Thirteen MLB Stars Suspended for Performance Enhancing Drugs

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New York Yankees star Alex Rodriguez.
Source: Paul Hagen, “A-Rod Gets Ban through 2014; 12 Get 50 Games,” Associated Press, Aug. 5, 2013
Thirteen Major League Baseball (MLB) players were suspended today for their alleged use of performance enhancing drugs. Twelve, including All-Stars Nelson Cruz, Jhonny Peralta, and Everth Cabrera, were suspended for 50 games, while three-time MVP and highest-paid player Alex Rodriguez was suspended for 211 games.

The players were suspended following a yearlong investigation by the MLB into their ties to the now-closed South Florida anti-aging clinic Biogenesis of America, which is accused of distributing banned performance-enhancing drugs. Players were tied to the clinic through “non-analytic” findings, meaning MLB used evidence other than failed drug tests to link players to the banned substances. They will not be paid while serving their suspensions.

Rodriguez, the highest-profile alleged client of the clinic, was suspended through the end of the 2014 season, the longest non-lifetime suspension in MLB history. He is able to play during his appeal, but stands to lose $34,240,437 if his suspension is upheld. Rodriguez’s discipline, MLB said in its written announcement, is “based on his use and possession of numerous forms of prohibited performance-enhancing substances, including testosterone and human growth hormone, over the course of multiple years.” The extended length of Rodriguez’s suspension is for “attempting to cover up his violations of the program by engaging in a course of conduct intended to obstruct and frustrate the investigation,” according to MLB.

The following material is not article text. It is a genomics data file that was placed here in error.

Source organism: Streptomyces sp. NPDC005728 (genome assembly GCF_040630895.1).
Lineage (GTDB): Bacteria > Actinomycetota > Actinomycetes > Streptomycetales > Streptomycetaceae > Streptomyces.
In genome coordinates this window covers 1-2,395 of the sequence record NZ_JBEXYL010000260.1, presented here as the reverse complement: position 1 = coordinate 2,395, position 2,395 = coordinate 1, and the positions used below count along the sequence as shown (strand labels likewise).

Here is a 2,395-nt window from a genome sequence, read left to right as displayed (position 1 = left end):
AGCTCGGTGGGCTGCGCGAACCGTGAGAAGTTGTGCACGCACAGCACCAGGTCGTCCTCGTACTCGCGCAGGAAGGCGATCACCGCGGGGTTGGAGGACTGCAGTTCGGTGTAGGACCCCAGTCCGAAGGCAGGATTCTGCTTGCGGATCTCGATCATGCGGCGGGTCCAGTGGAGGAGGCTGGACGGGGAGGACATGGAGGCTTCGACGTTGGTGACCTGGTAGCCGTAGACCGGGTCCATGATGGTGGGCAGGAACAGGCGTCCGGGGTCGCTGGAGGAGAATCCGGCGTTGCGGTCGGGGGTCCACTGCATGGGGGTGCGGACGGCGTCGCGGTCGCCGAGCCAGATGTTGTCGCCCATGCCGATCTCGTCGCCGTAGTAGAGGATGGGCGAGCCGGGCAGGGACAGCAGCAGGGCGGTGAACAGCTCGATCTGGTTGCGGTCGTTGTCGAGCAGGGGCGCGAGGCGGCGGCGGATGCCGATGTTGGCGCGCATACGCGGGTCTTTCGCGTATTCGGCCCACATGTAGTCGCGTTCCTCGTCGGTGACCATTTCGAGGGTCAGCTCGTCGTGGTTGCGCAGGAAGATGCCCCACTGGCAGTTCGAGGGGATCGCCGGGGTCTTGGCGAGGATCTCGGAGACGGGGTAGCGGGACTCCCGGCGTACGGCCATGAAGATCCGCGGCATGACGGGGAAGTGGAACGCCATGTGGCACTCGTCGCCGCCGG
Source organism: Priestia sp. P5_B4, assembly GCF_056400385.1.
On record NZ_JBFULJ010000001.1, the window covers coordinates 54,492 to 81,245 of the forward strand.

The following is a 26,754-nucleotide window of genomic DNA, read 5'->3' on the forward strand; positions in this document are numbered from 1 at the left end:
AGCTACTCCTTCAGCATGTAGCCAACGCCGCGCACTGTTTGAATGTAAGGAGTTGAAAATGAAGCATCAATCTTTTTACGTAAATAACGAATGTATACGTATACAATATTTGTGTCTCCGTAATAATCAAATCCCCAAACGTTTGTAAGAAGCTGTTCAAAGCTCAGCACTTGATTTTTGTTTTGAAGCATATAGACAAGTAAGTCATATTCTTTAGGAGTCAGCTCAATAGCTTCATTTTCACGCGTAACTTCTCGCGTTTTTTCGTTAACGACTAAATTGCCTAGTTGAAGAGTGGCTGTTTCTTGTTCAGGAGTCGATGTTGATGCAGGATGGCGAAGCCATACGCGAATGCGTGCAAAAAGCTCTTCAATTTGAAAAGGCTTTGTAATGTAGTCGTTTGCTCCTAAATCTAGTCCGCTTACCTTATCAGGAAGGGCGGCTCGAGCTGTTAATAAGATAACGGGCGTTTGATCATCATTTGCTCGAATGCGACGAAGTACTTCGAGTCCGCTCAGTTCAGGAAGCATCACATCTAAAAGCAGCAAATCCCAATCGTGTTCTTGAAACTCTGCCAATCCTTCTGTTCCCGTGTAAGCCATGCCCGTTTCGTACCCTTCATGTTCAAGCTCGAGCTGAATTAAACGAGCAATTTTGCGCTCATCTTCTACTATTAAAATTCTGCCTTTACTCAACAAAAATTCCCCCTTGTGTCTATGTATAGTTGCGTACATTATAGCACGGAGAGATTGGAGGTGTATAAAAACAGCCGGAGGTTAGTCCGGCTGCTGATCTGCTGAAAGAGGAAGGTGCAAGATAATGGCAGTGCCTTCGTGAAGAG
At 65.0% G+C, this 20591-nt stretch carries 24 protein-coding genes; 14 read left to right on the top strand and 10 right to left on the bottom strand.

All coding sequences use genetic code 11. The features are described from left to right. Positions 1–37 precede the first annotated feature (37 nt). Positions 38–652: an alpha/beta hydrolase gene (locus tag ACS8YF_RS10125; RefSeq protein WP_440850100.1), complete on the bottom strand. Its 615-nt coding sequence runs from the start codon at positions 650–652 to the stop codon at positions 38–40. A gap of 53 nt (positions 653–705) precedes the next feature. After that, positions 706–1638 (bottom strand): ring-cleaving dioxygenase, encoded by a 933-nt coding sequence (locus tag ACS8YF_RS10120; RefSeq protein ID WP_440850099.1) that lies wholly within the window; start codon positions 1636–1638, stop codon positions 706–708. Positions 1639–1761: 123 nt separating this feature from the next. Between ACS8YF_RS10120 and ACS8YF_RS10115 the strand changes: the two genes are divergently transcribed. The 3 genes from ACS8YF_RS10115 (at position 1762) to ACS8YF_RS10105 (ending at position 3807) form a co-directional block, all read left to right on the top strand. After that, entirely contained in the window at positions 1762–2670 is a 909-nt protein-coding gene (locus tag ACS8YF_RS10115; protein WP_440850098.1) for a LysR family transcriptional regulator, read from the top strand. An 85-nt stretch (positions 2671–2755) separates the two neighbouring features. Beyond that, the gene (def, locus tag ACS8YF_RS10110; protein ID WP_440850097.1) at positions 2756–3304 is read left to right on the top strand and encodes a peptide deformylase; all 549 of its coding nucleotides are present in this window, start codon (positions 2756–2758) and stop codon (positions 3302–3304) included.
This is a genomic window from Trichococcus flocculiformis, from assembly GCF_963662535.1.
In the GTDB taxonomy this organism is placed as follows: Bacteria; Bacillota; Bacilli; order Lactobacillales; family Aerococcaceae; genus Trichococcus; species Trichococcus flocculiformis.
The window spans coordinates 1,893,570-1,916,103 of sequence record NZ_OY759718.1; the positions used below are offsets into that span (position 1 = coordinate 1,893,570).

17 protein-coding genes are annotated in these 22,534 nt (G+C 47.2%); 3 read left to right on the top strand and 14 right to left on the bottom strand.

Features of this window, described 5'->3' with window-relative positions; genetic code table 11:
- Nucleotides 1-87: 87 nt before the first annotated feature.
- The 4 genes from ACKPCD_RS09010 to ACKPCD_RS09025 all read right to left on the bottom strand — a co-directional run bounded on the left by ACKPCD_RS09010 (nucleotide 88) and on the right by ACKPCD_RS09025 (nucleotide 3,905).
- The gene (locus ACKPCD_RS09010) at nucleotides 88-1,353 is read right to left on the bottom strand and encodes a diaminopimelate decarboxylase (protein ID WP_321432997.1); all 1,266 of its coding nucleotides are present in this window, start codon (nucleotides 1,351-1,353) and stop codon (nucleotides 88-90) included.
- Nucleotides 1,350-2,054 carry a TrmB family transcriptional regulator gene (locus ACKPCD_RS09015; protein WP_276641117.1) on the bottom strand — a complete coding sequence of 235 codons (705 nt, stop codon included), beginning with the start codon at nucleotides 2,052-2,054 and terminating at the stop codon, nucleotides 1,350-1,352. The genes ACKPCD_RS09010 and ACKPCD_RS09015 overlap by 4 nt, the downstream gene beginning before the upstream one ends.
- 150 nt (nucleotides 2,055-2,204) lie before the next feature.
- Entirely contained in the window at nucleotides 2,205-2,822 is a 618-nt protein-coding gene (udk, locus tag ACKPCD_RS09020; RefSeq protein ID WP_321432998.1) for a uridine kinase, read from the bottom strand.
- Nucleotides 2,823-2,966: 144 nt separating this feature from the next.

“As a social institution with enormous social responsibilities, baseball must do everything it can to maintain integrity, fairness and a level playing field,” said MLB Commissioner Bud Selig. “We are committed to working together with players to reiterate that performance-enhancing drugs will not be tolerated in our game… Major League Baseball is proud of the enormous progress we have made, and we look forward to working with the players to make the penalties for violations of the drug program even more stringent and a stronger deterrent.”

Rodriguez will appeal the ban and has the organizational backing of the Major League Baseball Players Association (MLBPA). “For the player appealing, Alex Rodriguez, we agree with his decision to fight his suspension,” said MLBPA Executive Director Michael Weiner in a statement. “We believe that the Commissioner has not acted appropriately… Mr. Rodriguez knows that the Union, consistent with its history, will defend his rights vigorously.”

On July 22, Milwaukee Brewers outfielder and former MVP Ryan Braun was suspended for the remaining 65 games of the season because of doping evidence uncovered in Biogenesis records. Along with four prior suspensions, Braun’s punishment brings the number of players disciplined for their relationship to Biogenesis to eighteen. This marks the largest number of suspensions in a single scandal since eight players were banned for life for throwing games in the 1919 World Series.

Sources:

Tim Brown, “MLB’s Biogenesis Investigation Leads to 13 More Suspensions,” sports.yahoo.com, Aug. 5, 2013

Mike Ginnitti, “MLB’s Biogenesis Financial Implications,” spotrac.com, Aug. 5, 2013

Paul Hagen, “A-Rod Gets Ban through 2014; 12 Get 50 Games,” mlb.com, Aug. 5, 2013

Mike Oz, “A-Rod Suspended 211 Games by MLB in Response to Biogenesis Scandal,” sports.yahoo.com, Aug. 5, 2013

TJ Quinn, Pedro Gomez, and Mike Fish, “MLB Seeks to Suspend A-Rod, Braun,” espn.go.com, June 5, 2013

Matt Snyder, “Biogenesis Suspensions not Black Sox Level, but Should Deter PED Use,” cbssports.com, Aug. 5, 2013